Unwrap Your Gifts

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Pain and discomfort seem to be relentless at times, never ceasing to let up—tapping you on the shoulder and convincing you to give in to them. One minute, you’re elated that a girl has the same feelings for you that you do for her; elated that your mom is healthy again; elated for your future. Two days later, you’re in agony over your anxiety flaring up, in agony over a bunch of job rejections; in agony over a guy that won’t commit; in agony over your past.

Today, our social media platforms aren’t really helping the cause. They act as a megaphone and magnify whatever is said—positive and negative. What’s really wild about that is everything your mind absorbs when scrolling through your phone can have a mental impact far greater than any of us could ever imagine. It’s not hard to fathom that people are struggling since we live app to app and synapse to synapse.

Over the course of human civilization, have people always been secretly unsatisfied with their lives?

One thousand years ago, our ancestors didn’t even have cars. They fought diseases often and died younger. I always find it helpful to put history into perspective the types of pain we humans have faced. But just as I am about to write to you, I guarantee that they focused on the gifts that they were given. Otherwise, we would be nowhere near where we are now without their progress. Their gifts pushed us into new frontiers.

To combat your own pain, focus your energy on the gifts you have been given.

Whether or not you believe in a God, a Creator, a Maker, I’ve found it easier to cope with pain by focusing on my own gifts and giving up my pain to my higher power (to whom I owe everything). You can, too, if you so choose.

Sometimes I plug in my favorite music and wonder in amazement about how I ended up on this earth. For someone who aspires to get to heaven and bring everyone I meet with me there, this is especially true for my soul. Here are some concrete examples of gift-using and gift-discovering:

In college, when I was going through a tough time, I picked up a guitar my Mom gave me and started teaching myself how to play. The more songs I learned, the more accomplished I felt, and the faster my heart started to fill in the gaps of some deep wounds and scars.The same goes for when I’m writing. It’s a therapy that I use to sort out my external and internal emotions. Not only does it help me, but it has the rare power to help others, too. It gives me a chance to connect with others in a way I’d never be able to doing something else (working as an accountant, financial advisor, engineer, etc.)

One of my best friends, during a period of trials and tribulation after serving for the United States Army in the Middle East, came home and focused his energy on riding his bike. He returned home after 10 months, completely unsure of what his next move was going to be. From the moment he realized that he was in a low spot, he started pedaling and pedaling and pedaling some more. He now restlessly continues to ride the many bikes he owns almost daily. It’s one of his gifts and it’s how he fights through the pain of the world.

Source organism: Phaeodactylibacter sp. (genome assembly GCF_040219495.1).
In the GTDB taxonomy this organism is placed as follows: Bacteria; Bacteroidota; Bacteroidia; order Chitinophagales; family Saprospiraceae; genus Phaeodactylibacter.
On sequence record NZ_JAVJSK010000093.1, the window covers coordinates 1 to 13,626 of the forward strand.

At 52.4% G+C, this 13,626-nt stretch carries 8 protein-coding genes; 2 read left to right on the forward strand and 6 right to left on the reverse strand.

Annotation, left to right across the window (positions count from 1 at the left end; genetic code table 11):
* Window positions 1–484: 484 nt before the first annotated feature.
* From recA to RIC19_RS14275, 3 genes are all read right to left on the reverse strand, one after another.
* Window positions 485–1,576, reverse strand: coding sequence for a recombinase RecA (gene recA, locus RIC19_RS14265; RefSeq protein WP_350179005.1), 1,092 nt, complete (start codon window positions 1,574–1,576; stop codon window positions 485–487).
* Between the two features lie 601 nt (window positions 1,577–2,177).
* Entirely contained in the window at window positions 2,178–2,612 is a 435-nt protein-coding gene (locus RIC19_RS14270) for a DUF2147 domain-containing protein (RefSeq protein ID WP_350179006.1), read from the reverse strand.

Another friend, when she was having an extensive and difficult time with an employer, decided to focus on renovating her new house. She focused on fixing up old antique furniture and turned each piece into wonderful little personalities for her home. With her gift, she was able to get through a strenuous period in her life that I know she wouldn’t wish upon anyone.

I would ask you to consider this:

When you don’t focus on your gifts—the things you are best at or the things people look up to you for—the further away from yourself you are going to run.

The reason I know this to be true is because I’ve been that person. I’ve been that guy who ran. Sometimes I still do. The uncertainty of how the world will perceive you can be daunting, like looking over a cliff. But I know I feel the most at peace when I focus on those gifts, when I meditate to my Maker, my God, and ask Him to take my pain. In return, He always shows me back to my gifts.

One of my favorite songs ever written by Jon and Tim Foreman of Switchfoot says, “Your scars shine like dark stars, your wounds are where the light shines through.” This resonates with me deep in my core. The Light can absolutely shine through and heal your scars. Those scars still leave a mark, but they still shine.

It’s a choice and you have to let It in—and not just half-heartedly.

It’s a full-fledged internal battle. You’ve got to put in all of the energy you’ve got. Be willing to give in to the Light and let the tension go. No matter what happens in your life, running from yourself will only delay the inevitable: Just as truth and honesty will chase you down, your gifts will chase you down just the same.

And you’ll be sitting somewhere, someday, and wonder how you even got there. In these moments, don’t clench your fists. Open them. Then, be prepared to tear apart the paper around your soul and unwrap your gifts.

Featured Image Credit: Andrea Vehige

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Unwrap Your Gifts

4 thoughts on “Unwrap Your Gifts

  1. Hey Grant,
    My friend Hunter told me you were contributing for Be A Light. I am excited to see more of your writings in the future! Stay Rad!

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